Google's decision to combine the behavioural data of users of its different products has given rise to concerns about the encroachment of big business into the private lives of ordinary citizens. There are two complementary perspectives normally deployed when discussing these concerns.
The concern about privacy
Some of this is just cynical pandering to fashionable paranoia by lazy journalists, but there are sincere civil libertarians who regard Google's action as a worrying step towards an infrastructure of mass surveillance, if not The Matrix.
The first point to note is that many of the commentators who have articulated this view don't understand how the technology works. This does not invalidate their concerns, but it does explain why they tend to see the situation through the prism of traditional surveillance tropes.
The old East Germany became the leading example of surveillance following the opening of the Stasi's files in the 1990s. This reached its apotheosis in the film The Lives of Others in 2006, in which the agent of the state is inexorably drawn into the lives of his targets. This is a high quality (i.e. middle class liberal) model of surveillance, giving substance to the lives of both the snooper and the snoopee. It allows for small triumphs of humanity and free will, and acts of theatrical self-sacrifice.
The reality of the Stasi was institutional incompetence. In part, this was down to its genuinely totalitarian ambitions. It is estimated that files were kept on a third of the population and that as many as 10% were occasional informers. This meant that the Stasi was inundated with huge amounts of worthless noise. The act of gathering so much, and the co-option of so many, gave the impression of omniscience, which in turn produced self-repression. If you were an informer, even one who produced nothing but banal chaff, you would assume that you too were under surveillance and would keep your nose clean accordingly.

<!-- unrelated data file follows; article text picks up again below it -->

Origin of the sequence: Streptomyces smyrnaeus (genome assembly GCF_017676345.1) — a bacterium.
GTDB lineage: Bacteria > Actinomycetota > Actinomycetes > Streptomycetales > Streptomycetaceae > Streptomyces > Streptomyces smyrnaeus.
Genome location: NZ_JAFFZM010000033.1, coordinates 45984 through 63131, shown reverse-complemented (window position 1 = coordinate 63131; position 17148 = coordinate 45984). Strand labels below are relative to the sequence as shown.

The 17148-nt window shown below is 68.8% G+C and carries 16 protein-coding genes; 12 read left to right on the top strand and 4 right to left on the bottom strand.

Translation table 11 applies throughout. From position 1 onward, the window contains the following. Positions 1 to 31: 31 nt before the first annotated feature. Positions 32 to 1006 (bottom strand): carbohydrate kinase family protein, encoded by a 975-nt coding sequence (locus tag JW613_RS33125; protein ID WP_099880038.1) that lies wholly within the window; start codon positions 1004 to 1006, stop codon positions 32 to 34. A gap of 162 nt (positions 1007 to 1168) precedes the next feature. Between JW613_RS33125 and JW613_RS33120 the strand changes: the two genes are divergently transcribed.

Google are running a business in order to make money, not trying to create a totalitarian state. It suits their purpose to imply omniscience, as that is what attracts the fee-paying advertisers, but the reality is not unlike the Stasi: humongous amounts of worthless data.
Making money is a numbers game, which means a business is generally discriminating about its customers. In particular it makes an effort to exclude those who are not profitable. This is the opposite of the totalitarian state, which tends to spend a disproportionate amount of its effort on the recalcitrant minority. It's a good example of the Pareto principle: business focuses on the 20% that provide 80% of the profit, and avoids the 20% who generate 80% of the costs; the totalitarian state focuses 80% of its public order effort on identifying and controlling the 20% who constitute a perceived threat. A totalitarian state does not offer an opt-out, even one buried in the small print.
The libertarian critique of Google and others usually fails to take into account that the business is simply not interested in those who are most concerned about privacy, as these self-selecting individuals are the ones that provide the least value to the business. The savvy user who limits their online trace is a much less substantial, and thus less monetisable, user than the average. They are probably also more discriminating in their consumption, and thus less open to the persuasion of advertisers, with the exception perhaps of those that appeal to their savviness or paranoia. The intelligentsia is a niche market, and a not particularly valuable one at that.